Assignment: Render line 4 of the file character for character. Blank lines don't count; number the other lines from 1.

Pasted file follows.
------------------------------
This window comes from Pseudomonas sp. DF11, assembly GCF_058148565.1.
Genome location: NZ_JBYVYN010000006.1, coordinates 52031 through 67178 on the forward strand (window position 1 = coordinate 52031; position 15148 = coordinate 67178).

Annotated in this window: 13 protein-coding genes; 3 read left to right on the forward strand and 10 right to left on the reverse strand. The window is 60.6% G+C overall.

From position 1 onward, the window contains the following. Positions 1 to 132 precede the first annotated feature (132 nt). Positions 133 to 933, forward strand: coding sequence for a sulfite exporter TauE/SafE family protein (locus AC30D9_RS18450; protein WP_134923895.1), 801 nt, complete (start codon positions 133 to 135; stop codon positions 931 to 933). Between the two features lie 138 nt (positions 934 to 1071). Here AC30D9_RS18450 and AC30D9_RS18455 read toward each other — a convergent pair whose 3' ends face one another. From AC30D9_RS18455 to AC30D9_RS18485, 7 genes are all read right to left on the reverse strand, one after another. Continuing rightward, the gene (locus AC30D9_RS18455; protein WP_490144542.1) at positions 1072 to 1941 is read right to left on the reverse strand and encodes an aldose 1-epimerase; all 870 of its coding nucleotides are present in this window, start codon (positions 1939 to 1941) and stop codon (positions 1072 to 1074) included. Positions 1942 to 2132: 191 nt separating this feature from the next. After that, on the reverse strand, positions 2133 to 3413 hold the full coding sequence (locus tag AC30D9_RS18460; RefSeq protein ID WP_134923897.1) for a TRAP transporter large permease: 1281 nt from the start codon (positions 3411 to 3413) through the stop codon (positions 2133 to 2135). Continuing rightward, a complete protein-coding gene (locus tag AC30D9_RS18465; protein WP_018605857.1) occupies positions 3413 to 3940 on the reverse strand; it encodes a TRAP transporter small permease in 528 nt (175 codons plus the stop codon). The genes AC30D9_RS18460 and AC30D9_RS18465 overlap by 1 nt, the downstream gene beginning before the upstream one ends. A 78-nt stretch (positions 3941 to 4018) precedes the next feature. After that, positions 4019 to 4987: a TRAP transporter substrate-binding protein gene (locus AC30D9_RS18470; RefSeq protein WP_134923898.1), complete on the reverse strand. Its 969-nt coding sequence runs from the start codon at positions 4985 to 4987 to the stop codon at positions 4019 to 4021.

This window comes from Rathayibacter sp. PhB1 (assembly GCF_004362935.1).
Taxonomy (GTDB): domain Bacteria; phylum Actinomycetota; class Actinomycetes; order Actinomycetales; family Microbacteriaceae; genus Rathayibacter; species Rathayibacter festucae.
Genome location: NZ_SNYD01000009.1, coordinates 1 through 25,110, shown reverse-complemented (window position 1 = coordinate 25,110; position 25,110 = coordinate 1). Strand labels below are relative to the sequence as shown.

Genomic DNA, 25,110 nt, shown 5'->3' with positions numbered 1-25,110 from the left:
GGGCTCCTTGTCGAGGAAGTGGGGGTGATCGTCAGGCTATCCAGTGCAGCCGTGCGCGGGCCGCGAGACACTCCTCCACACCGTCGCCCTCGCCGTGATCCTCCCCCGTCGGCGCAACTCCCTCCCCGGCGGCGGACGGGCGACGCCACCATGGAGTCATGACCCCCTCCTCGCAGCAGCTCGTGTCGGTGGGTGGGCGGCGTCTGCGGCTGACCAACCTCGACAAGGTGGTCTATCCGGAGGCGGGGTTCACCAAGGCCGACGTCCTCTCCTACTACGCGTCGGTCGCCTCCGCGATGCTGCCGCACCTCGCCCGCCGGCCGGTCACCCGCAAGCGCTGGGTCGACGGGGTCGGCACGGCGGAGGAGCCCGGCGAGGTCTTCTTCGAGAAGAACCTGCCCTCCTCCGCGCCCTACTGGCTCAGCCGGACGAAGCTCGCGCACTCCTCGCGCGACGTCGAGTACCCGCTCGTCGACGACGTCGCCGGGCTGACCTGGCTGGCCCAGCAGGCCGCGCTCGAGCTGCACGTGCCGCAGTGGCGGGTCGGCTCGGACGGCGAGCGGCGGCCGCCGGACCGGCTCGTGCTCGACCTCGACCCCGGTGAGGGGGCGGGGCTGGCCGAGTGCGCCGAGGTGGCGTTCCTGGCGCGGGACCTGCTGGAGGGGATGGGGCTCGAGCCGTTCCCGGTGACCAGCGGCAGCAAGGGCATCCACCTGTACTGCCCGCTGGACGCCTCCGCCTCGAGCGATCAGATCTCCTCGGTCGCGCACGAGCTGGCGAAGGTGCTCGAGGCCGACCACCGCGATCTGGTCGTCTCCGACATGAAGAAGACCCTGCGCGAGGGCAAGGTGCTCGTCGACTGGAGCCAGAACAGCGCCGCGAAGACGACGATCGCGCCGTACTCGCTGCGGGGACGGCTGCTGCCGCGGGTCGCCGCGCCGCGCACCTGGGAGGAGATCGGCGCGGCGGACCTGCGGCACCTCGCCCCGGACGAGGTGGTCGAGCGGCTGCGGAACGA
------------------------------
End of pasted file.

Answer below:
From position 1 onward, the window contains the following. Positions 1 to 132 precede the first annotated feature (132 nt). Positions 133 to 933, forward strand: coding sequence for a sulfite exporter TauE/SafE family protein (locus AC30D9_RS18450; protein WP_134923895.1), 801 nt, complete (start codon positions 133 to 135; stop codon positions 931 to 933). Between the two features lie 138 nt (positions 934 to 1071). Here AC30D9_RS18450 and AC30D9_RS18455 read toward each other — a convergent pair whose 3' ends face one another. From AC30D9_RS18455 to AC30D9_RS18485, 7 genes are all read right to left on the reverse strand, one after another. Continuing rightward, the gene (locus AC30D9_RS18455; protein WP_490144542.1) at positions 1072 to 1941 is read right to left on the reverse strand and encodes an aldose 1-epimerase; all 870 of its coding nucleotides are present in this window, start codon (positions 1939 to 1941) and stop codon (positions 1072 to 1074) included. Positions 1942 to 2132: 191 nt separating this feature from the next. After that, on the reverse strand, positions 2133 to 3413 hold the full coding sequence (locus tag AC30D9_RS18460; RefSeq protein ID WP_134923897.1) for a TRAP transporter large permease: 1281 nt from the start codon (positions 3411 to 3413) through the stop codon (positions 2133 to 2135). Continuing rightward, a complete protein-coding gene (locus tag AC30D9_RS18465; protein WP_018605857.1) occupies positions 3413 to 3940 on the reverse strand; it encodes a TRAP transporter small permease in 528 nt (175 codons plus the stop codon). The genes AC30D9_RS18460 and AC30D9_RS18465 overlap by 1 nt, the downstream gene beginning before the upstream one ends. A 78-nt stretch (positions 3941 to 4018) precedes the next feature. After that, positions 4019 to 4987: a TRAP transporter substrate-binding protein gene (locus AC30D9_RS18470; RefSeq protein WP_134923898.1), complete on the reverse strand. Its 969-nt coding sequence runs from the start codon at positions 4985 to 4987 to the stop codon at positions 4019 to 4021.